In December European private equity fund EQT offered $7 a share to purchase the listed Metlifecare, with 25 retirement villages, pending due diligence. The Board accepted the offer.
But four weeks ago, EQT announced it was pulling out of the deal as stating that COVID-19 had created ‘material changes’, specifically that Metlifecare’s net tangible assets had dropped by $200 million and underlying profit is likely to drop by more than 10% for each of the next three years.
Metlifecare has appointed lawyers and barristers to fight the cancellation, responding in a statement:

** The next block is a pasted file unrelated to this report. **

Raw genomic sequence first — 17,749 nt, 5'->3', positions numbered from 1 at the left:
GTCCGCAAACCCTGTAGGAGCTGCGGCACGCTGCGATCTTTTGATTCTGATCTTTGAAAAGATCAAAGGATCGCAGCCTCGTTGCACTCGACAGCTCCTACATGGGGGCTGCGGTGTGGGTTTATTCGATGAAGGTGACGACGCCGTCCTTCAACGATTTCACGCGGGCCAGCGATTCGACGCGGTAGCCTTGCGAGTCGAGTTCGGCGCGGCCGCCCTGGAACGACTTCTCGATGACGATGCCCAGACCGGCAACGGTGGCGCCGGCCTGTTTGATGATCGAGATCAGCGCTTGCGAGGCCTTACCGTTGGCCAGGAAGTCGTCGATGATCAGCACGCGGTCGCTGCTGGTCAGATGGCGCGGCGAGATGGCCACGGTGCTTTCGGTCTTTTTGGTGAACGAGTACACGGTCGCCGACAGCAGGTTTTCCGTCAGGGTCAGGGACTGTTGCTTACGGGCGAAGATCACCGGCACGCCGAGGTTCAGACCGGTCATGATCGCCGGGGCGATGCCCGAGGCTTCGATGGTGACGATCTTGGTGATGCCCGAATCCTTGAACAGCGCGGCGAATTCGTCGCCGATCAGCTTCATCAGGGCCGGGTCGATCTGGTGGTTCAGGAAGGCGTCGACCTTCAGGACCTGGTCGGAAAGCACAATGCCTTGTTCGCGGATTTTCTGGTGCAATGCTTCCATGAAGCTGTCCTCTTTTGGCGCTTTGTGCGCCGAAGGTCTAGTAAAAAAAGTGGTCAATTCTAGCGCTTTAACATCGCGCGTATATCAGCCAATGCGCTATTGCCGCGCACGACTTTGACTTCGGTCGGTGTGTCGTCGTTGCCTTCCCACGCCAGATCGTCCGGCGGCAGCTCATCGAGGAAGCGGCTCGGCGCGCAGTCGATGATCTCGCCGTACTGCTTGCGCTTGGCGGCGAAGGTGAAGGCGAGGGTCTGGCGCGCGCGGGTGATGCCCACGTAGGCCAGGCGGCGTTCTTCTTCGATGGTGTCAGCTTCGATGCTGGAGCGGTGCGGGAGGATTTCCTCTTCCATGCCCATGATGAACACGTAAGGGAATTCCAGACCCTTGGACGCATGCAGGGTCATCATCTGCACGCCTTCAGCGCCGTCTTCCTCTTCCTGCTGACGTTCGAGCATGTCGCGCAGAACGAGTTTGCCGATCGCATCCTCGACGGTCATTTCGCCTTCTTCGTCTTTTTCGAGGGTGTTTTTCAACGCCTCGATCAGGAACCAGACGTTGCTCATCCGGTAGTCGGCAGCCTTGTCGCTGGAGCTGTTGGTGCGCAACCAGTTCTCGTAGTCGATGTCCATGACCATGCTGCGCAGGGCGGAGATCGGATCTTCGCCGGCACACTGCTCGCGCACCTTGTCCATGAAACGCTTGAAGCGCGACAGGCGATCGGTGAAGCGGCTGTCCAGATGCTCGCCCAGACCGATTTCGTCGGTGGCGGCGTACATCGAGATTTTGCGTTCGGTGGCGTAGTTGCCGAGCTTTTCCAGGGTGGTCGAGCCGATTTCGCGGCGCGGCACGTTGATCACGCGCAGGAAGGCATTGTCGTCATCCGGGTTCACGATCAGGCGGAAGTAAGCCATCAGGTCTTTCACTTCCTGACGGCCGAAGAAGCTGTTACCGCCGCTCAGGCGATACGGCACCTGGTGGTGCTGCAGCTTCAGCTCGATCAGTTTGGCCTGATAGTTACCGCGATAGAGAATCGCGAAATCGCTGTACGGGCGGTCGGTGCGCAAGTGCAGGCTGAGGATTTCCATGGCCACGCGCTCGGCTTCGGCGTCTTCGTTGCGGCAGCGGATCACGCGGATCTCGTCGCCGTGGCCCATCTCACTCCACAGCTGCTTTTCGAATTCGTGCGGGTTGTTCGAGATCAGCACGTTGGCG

“The Metlifecare board has rejected the notice to terminate from APVG as entirely invalid and reiterates its belief, based on legal advice, that there is no lawful basis for APVG to terminate the agreement.”
Metlifecare Chair Kim Ellis says: “The fundamental assumptions that APVG uses to justify its notice to terminate are simply wrong. There has been no breach of the material adverse change metrics and such breaches, if they were to occur, would be covered in either case by specific exceptions under the [agreement].”
A Metlifecare representative told Law360 that the company could either choose to cancel the contract and seek damages, or “continue with the contract and require the defaulting partly to perform its obligations.”